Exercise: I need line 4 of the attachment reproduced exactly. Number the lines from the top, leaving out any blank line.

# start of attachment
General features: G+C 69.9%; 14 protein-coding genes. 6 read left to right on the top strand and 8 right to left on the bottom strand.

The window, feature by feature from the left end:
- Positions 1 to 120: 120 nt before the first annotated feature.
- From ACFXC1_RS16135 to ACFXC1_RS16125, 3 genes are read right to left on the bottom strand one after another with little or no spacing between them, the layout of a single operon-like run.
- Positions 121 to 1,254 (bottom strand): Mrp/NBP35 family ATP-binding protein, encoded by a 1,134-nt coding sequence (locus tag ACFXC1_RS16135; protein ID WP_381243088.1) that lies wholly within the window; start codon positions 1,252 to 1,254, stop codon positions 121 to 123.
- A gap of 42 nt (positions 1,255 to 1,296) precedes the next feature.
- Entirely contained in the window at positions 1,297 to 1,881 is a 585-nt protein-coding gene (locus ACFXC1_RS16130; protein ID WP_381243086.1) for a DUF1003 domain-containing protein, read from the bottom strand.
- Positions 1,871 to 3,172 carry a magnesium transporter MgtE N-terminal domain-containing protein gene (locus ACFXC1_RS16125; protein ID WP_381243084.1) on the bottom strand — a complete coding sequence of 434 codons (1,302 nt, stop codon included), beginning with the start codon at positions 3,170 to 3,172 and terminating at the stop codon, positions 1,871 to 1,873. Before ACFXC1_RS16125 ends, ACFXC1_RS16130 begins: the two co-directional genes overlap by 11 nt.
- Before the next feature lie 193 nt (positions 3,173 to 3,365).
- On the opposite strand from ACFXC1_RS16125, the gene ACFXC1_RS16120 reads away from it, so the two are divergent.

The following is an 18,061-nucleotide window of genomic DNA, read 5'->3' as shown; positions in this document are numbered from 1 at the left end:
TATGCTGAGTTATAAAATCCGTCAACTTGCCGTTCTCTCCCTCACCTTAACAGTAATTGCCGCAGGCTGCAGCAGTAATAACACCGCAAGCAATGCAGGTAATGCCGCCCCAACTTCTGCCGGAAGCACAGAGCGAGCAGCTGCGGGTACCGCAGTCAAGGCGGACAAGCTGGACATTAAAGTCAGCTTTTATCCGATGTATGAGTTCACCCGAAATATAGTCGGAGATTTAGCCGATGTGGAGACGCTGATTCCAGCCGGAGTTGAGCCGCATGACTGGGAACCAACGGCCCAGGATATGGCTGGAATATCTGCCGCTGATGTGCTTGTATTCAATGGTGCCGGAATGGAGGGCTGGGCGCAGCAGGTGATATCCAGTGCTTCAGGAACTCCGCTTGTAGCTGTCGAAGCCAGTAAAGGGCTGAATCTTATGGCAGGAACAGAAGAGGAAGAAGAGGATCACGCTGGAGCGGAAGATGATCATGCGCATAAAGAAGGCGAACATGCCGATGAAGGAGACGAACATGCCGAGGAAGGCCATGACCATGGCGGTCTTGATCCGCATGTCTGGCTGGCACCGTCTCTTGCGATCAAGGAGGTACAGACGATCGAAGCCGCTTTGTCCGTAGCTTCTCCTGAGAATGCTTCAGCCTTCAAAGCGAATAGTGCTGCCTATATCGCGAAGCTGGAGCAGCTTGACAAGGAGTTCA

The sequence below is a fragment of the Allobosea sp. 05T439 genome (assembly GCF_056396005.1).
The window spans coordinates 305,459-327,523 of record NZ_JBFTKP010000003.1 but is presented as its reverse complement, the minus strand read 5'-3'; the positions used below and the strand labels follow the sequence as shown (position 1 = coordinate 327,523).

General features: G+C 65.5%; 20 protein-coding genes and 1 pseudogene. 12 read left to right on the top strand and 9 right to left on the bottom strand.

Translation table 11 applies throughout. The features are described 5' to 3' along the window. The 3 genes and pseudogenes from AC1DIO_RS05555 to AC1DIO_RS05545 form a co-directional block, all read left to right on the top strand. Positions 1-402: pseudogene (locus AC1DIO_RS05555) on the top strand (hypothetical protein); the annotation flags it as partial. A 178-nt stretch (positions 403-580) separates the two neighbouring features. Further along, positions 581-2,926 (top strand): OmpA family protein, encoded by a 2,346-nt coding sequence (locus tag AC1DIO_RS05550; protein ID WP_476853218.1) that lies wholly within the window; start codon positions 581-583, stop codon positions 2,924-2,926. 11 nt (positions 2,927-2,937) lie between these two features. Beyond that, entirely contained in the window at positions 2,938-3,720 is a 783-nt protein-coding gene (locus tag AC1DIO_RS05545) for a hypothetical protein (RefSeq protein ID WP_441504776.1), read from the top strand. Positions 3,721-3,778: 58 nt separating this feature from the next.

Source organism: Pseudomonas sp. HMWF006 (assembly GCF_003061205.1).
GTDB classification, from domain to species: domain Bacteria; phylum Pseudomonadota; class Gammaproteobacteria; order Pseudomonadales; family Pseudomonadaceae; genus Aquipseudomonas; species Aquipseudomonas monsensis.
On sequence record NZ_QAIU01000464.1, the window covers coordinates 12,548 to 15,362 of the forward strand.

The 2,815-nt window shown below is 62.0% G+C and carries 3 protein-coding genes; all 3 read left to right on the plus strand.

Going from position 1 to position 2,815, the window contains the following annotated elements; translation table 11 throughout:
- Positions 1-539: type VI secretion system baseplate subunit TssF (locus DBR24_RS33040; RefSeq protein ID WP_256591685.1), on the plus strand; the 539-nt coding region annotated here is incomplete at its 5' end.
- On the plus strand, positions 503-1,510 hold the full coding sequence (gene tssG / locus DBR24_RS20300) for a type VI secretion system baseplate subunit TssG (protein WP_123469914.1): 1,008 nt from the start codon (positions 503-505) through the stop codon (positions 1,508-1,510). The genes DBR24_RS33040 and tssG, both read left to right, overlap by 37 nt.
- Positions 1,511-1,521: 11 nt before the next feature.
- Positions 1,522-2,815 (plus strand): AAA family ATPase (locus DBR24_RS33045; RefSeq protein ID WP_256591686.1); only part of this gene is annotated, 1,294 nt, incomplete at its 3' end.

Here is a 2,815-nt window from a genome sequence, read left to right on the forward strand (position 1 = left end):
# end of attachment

- From ACFXC1_RS16135 to ACFXC1_RS16125, 3 genes are read right to left on the bottom strand one after another with little or no spacing between them, the layout of a single operon-like run.